It might be hard to fathom, but we are at the midpoint of this experience we call 2020. As COVID-19 and social issues dominate the landscape, the cinematic world has necessarily taken a backseat to the times. The Academy recently announced that the Oscars will be delayed until April 2021 and that movies premiering in January and February of that year will be eligible for consideration. This is in addition to previous notice that streaming pictures that forgo a theatrical release will also be able to nab nominations at that ceremony.

Since theaters have essentially been shuttered since March and with several festivals (the normal breeding grounds for awards hopefuls) either canceled or significantly modified, a midyear report on Oscar contenders is, to put it mildly, challenging.

Yet… here goes! As awards followers already know, the bulk of serious contenders aren’t  typically released until fall anyway. In fact, the earliest release of the nine Best Picture nominees last year was Once Upon a Time in Hollywood, which came out in late July. The remaining 8 had autumn and winter dates.

The Sundance Film Festival from January did give us some potential contenders. Florian Zeller’s The Father was acclaimed and it could score nods for previous winners Anthony Hopkins in lead actor and Olivia Colman in Supporting Actress. The biographical tale of feminist icon Gloria Steinem finds several actresses playing her at different ages. Julianne Moore and Alicia Vikander (they also both have gold statues) are among them and could be potential nominees. Previous nominee Carey Mulligan garnered solid reviews for Promising Young Woman. 

And there’s Minari. The South Korean family drama starring Steven Yeun won the Jury Prize and Audience Award at Sundance. I wouldn’t sleep on its chances with the right marketing push from its studio A24. That same studio has the 19th century set indie First Cow, which also has its ardent admirers. They would need to make a major push in order for Oscar to notice it.

For movies that have actually come out, the Jane Austen inspired Emma saw positive notices for lead Anya-Taylor Joy. Ben Affleck got some of the best reviews of his career with the basketball drama The Way Back. Pete Davidson’s starring debut in The King of Staten Island drew mostly praise. And Elisabeth Moss starred in the hit The Invisible Man and it’s a possibility she could be recognized even though acting nominations in horror flicks are rare. Neither Toni Collette (Hereditary) in 2018 or Lupita Nyong’o (Us) last year could pull it off. Moss could also be recognized for Shirley, a drama that debuted at Sundance and is already available via streaming.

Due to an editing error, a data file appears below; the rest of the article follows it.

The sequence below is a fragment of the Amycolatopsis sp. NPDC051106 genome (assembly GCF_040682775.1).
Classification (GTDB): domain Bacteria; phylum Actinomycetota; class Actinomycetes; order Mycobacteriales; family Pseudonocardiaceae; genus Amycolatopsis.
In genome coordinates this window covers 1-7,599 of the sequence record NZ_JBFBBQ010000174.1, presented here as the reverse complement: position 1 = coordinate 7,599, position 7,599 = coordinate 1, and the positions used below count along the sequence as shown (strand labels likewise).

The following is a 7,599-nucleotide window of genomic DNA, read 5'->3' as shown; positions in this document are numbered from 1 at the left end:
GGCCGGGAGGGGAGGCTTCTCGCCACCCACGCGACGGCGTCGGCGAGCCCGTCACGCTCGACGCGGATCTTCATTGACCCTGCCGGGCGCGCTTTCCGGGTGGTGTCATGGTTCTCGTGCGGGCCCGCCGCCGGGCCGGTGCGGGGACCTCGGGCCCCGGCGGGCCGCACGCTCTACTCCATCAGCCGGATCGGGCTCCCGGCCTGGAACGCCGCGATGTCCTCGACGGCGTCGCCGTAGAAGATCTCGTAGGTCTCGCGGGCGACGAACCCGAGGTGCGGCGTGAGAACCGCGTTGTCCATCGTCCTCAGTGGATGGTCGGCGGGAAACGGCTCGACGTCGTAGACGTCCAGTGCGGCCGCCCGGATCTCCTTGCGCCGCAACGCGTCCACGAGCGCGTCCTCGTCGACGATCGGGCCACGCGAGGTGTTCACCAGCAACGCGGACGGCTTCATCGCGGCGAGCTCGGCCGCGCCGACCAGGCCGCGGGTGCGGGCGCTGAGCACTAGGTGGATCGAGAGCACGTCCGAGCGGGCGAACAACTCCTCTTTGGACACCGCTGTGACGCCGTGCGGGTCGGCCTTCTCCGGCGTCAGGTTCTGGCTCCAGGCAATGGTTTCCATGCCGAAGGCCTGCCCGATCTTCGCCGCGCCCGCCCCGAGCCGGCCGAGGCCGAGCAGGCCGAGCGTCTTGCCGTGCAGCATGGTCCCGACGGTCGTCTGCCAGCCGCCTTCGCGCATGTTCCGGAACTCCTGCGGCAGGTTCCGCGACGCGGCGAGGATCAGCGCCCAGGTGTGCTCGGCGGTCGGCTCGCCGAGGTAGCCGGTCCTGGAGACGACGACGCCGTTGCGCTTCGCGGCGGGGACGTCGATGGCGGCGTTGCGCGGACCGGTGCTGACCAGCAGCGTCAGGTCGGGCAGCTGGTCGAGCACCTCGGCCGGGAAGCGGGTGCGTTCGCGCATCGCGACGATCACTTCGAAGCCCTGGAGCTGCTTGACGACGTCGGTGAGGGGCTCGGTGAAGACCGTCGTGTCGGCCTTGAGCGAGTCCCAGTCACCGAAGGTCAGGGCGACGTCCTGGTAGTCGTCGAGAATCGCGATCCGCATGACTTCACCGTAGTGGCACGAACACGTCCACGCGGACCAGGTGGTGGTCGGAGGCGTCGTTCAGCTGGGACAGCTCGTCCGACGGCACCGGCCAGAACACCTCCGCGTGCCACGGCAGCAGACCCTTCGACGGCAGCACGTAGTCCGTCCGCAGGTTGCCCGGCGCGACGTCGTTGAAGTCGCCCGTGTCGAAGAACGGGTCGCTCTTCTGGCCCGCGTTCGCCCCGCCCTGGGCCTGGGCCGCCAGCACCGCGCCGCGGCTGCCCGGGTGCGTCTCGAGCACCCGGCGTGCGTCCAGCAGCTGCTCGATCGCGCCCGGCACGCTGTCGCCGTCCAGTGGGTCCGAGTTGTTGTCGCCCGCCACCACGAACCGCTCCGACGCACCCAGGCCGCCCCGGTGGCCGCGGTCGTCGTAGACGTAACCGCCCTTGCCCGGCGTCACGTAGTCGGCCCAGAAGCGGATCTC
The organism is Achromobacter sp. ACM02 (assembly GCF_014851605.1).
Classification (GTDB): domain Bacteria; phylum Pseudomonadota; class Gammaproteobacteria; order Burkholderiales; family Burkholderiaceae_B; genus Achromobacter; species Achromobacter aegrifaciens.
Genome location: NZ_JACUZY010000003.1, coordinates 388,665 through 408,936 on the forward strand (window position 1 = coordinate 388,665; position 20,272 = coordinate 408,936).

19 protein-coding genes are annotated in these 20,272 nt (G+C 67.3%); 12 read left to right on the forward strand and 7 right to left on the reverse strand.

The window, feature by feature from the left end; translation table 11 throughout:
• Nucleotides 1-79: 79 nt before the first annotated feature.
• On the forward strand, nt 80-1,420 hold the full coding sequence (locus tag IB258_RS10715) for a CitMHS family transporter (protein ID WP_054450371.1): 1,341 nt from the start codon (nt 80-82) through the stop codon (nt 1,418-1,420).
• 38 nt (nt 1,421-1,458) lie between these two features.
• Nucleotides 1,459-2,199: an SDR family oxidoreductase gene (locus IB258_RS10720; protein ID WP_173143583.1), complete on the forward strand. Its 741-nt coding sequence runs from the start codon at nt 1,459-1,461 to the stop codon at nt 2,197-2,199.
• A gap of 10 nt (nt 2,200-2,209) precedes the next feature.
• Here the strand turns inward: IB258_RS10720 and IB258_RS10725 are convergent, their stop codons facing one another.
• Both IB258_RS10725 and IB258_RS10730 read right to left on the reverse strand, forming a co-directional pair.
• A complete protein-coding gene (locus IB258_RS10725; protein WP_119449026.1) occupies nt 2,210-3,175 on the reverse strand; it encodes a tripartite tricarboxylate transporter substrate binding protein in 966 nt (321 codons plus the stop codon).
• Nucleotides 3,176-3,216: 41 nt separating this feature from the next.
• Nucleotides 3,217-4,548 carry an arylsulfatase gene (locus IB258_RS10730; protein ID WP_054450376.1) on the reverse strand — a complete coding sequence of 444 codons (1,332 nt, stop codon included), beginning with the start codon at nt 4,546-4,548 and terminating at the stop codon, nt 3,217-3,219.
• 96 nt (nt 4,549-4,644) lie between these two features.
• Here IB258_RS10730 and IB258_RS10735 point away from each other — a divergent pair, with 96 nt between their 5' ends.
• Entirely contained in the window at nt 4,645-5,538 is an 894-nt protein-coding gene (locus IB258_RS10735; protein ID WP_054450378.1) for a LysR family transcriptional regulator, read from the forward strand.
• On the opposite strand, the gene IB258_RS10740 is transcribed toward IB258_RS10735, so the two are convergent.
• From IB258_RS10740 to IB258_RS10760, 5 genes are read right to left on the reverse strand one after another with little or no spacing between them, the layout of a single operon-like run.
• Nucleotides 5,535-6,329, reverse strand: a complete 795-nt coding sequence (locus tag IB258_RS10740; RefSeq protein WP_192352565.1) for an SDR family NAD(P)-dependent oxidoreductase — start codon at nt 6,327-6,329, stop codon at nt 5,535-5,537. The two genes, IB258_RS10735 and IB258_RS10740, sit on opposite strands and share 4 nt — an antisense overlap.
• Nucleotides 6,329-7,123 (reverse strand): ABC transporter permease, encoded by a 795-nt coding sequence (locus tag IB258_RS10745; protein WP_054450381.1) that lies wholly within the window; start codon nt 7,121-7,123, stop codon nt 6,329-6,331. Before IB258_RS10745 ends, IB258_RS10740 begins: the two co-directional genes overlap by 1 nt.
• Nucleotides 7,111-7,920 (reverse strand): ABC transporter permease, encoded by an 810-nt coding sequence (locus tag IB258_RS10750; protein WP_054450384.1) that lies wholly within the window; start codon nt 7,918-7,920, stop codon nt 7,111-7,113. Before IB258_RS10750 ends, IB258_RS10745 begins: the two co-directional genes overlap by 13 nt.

Then there’s Netflix’s Da 5 Bloods from Spike Lee. The director saw his last picture, BlacKkKlansman, receive numerous nominations and win Adapted Screenplay. I would posit that Bloods stands the best chance at multiple nods including possibly Picture and Director. Delroy Lindo (though it’s not clear whether he’d be campaigned for in lead or supporting) seems highly likely to be recognized. And if he’s campaigned for in Best Actor (which he probably should be), it could open the door for Clarke Peters or Jonathan Majors to make the cut in supporting.

In other races – Pixar’s Onward could compete in Animated Feature, though Disney could save their muscle for the upcoming Soul. Look for Emma to nab a Costume Design nod.

And we shall leave it there for now, folks! As readers of the blog know, expect more Oscar Watch posts to come your way as titles screen. Typically it’s late August when I start my weekly predictions and hopefully that’s a tradition that can be kept in this crazy thing we call 2020…